Can the Heart Grow With Daily Exercise:

Hello Everyone! This is my short summary of how exercise and physical activity impacts the cardiovascular system:

The Heart is an interesting and unique muscle in the body, unlike all of the others and singular in its purpose, unlike other muscle groups such as skeletal muscles. Many have heard the old “working out is good for your heart,” but is this really true, and if it is, what effect does physical exercise actually have on your heart? Here are some commonly posed questions involving the heart and exercise, and what relationship they have with each other!:

How Does Exercise Impact the Cardiovascular System (The Heart)?:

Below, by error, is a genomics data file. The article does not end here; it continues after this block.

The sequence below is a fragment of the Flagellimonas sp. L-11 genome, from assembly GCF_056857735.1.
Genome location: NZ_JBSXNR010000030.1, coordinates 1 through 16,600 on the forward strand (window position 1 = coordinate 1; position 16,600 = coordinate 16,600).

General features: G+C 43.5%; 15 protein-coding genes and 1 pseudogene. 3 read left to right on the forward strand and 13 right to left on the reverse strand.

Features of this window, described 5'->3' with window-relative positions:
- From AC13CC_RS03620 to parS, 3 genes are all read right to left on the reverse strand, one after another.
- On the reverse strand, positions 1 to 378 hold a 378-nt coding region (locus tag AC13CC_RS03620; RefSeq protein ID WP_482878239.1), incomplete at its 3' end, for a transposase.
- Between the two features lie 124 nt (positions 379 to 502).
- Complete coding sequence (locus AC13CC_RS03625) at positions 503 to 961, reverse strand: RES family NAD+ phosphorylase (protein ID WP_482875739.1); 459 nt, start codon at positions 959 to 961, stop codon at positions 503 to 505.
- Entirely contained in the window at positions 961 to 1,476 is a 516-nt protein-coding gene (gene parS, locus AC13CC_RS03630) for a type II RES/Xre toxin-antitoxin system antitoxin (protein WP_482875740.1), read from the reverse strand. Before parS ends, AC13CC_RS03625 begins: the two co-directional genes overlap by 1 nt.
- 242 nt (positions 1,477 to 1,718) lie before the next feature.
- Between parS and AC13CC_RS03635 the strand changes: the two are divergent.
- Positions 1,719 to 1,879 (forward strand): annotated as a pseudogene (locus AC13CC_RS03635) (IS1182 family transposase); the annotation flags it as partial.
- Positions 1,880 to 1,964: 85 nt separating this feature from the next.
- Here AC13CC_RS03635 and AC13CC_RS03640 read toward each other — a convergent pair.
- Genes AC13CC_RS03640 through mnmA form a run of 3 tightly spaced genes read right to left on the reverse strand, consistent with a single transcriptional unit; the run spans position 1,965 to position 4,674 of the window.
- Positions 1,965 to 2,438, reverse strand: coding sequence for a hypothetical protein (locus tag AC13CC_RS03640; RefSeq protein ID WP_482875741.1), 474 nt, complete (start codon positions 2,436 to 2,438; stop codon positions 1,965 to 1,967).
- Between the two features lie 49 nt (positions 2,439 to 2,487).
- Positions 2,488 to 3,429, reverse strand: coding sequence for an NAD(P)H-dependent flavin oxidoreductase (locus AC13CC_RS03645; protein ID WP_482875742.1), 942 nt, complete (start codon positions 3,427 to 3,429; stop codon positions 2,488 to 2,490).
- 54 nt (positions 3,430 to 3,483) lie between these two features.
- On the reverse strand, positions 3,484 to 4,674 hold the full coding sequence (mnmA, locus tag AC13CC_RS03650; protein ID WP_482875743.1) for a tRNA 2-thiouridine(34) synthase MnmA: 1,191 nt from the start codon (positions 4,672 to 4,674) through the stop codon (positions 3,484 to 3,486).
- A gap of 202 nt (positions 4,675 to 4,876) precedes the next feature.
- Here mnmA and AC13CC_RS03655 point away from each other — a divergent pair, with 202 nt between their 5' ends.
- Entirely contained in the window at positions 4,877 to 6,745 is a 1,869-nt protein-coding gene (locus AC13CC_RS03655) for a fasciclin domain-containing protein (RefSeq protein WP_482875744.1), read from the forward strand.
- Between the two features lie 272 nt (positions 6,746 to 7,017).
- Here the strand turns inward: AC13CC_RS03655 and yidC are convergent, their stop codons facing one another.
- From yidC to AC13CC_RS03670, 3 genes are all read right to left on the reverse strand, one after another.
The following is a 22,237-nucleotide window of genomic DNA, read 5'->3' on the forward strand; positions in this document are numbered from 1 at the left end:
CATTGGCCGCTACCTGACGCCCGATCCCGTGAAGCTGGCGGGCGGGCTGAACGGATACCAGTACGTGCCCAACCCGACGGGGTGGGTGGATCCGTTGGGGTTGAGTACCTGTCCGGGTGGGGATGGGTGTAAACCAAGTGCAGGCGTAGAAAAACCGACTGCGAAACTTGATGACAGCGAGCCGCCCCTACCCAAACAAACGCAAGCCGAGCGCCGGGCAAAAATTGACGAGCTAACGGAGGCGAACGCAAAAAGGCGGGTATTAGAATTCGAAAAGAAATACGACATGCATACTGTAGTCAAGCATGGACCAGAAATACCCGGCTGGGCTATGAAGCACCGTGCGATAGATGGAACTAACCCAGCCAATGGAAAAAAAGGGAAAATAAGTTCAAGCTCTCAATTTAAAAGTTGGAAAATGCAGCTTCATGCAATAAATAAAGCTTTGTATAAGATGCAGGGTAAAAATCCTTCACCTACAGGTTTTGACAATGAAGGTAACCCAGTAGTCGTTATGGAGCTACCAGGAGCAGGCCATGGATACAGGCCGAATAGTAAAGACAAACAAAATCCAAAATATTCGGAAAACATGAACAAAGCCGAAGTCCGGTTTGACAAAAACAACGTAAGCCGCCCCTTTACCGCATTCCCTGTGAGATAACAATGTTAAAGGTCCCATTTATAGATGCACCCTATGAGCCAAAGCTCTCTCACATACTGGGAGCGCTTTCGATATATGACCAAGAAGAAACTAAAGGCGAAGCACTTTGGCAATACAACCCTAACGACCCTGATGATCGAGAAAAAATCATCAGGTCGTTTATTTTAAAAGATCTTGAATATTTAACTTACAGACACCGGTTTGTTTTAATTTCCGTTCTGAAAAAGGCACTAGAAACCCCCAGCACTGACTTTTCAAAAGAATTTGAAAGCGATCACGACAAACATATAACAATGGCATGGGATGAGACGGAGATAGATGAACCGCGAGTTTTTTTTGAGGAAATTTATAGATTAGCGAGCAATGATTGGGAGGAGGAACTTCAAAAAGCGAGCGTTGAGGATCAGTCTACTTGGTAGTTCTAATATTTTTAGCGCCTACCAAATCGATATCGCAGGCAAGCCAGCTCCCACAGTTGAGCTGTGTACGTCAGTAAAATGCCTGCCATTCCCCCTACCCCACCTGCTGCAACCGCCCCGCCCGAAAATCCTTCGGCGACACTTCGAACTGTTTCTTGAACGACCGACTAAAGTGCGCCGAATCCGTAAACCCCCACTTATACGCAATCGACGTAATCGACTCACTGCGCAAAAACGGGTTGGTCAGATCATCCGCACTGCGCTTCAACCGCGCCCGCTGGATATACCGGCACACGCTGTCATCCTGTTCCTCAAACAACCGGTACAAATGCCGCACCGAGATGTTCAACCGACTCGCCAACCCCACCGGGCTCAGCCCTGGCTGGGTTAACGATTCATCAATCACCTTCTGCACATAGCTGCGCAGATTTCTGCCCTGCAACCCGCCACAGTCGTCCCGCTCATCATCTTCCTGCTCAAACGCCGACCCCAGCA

Many have heard the old “working out is good for your heart,” but is this really true, and if it is, what effect does physical exercise actually have on your heart? Physical exercise not only contributes to the maintenance and growth of skeletal muscles throughout the body, but it is also good for the health of the cardiovascular system. Moderate exercise, or physical activity which raises the heart’s BPM, such as walking, jogging, and swimming, (compared to leisurely exercises such as golfing), has multiple benefits, including its contribution to the heart’s overall health.According to the Center for Disease Control and Prevention, “the cardiovascular response to exercise is directly proportional to the skeletal muscle oxygen demands for any given amount of work, and oxygen uptake ( VO2) increases linearly with increasing rates of work.” (Åstrand et al.) The study continued, stating that cardiac output, which is the product of heart rate and stroke volume, (“SV= volume of blood pumped per beat”), determining the amount of blood pumped by the left ventricle per minute, plays a critical role in “meeting the oxygen demands for work.” (Åstrand et al.) Cardiac output then, with exercise, must “increase in a nearly linear manner in order to meet the increasing oxygen demand, but only up to a point where it meets its maximum capacity.” (Åstrand et al.) Cardiac output does not change much with exercise when at rest, but according to the Center, “At or near maximal rates of work, cardiac output is increased substantially, up to thirty percent or more.” (Åstrand et al.) The study continues with “There are more important differences in the responses of stroke volume and heart rate to training. After training, stroke volume is increased at rest, during submaximal exercise and during maximal exercise; conversely, post-training heart rate is decreased at rest and during submaximal training, and is usually unchanged at maximal rates of work.” (Åstrand et al.) Moderate exercise therefore has a positive effect on overall cardiac output, as well as on stroke volume and heart rate. According to the National Library of Medicine, “ Physically active individuals have lower blood pressure, higher insulin sensitivity and a more favorable plasma lipoprotein profile. Animal models of exercise show that repeated physical activity suppresses atherogenesis and increases the availability of vasodilatory mediators such as nitric oxide.” (Matthew A. Nystoriak and Aruni Bhatnagar) The article, titled “Cardiovascular Effects and Benefits of Exercise,” continues on to state, “exercise increases cardiac output and blood pressure, but individuals adapted to exercise show lower resting heart rates and cardiac hypertrophy.” (Matthew A. Nystoriak and Aruni Bhatnagar) Exercise does this by building up the heart’s stamina and strength, as during physical activity it works harder to supply the body with more oxygen, and thus it has to beat faster than if the individual was at a standstill. The heart beats faster and with stronger contractions in order to maintain the blood flow throughout the body, as more oxygen is being used by the skeletal muscles.